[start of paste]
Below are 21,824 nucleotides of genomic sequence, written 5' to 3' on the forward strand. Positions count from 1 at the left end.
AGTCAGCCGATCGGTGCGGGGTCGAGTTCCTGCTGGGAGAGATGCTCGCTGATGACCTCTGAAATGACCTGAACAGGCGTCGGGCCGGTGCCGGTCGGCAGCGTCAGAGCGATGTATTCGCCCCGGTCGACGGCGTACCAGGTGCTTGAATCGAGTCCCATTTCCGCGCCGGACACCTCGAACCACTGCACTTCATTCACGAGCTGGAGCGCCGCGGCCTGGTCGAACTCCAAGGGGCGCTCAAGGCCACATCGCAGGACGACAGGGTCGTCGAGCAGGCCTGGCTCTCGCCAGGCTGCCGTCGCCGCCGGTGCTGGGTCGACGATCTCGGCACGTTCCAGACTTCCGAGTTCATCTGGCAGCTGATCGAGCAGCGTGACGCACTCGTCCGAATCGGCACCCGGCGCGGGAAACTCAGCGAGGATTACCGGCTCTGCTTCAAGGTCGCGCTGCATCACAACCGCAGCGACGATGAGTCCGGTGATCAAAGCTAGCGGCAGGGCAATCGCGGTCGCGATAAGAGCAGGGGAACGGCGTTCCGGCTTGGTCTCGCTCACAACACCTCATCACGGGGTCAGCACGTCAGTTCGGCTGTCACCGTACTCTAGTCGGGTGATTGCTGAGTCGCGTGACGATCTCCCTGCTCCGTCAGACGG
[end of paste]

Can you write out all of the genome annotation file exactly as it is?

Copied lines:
Below are 21,824 nucleotides of genomic sequence, written 5' to 3' on the forward strand. Positions count from 1 at the left end.
AGTCAGCCGATCGGTGCGGGGTCGAGTTCCTGCTGGGAGAGATGCTCGCTGATGACCTCTGAAATGACCTGAACAGGCGTCGGGCCGGTGCCGGTCGGCAGCGTCAGAGCGATGTATTCGCCCCGGTCGACGGCGTACCAGGTGCTTGAATCGAGTCCCATTTCCGCGCCGGACACCTCGAACCACTGCACTTCATTCACGAGCTGGAGCGCCGCGGCCTGGTCGAACTCCAAGGGGCGCTCAAGGCCACATCGCAGGACGACAGGGTCGTCGAGCAGGCCTGGCTCTCGCCAGGCTGCCGTCGCCGCCGGTGCTGGGTCGACGATCTCGGCACGTTCCAGACTTCCGAGTTCATCTGGCAGCTGATCGAGCAGCGTGACGCACTCGTCCGAATCGGCACCCGGCGCGGGAAACTCAGCGAGGATTACCGGCTCTGCTTCAAGGTCGCGCTGCATCACAACCGCAGCGACGATGAGTCCGGTGATCAAAGCTAGCGGCAGGGCAATCGCGGTCGCGATAAGAGCAGGGGAACGGCGTTCCGGCTTGGTCTCGCTCACAACACCTCATCACGGGGTCAGCACGTCAGTTCGGCTGTCACCGTACTCTAGTCGGGTGATTGCTGAGTCGCGTGACGATCTCCCTGCTCCGTCAGACGG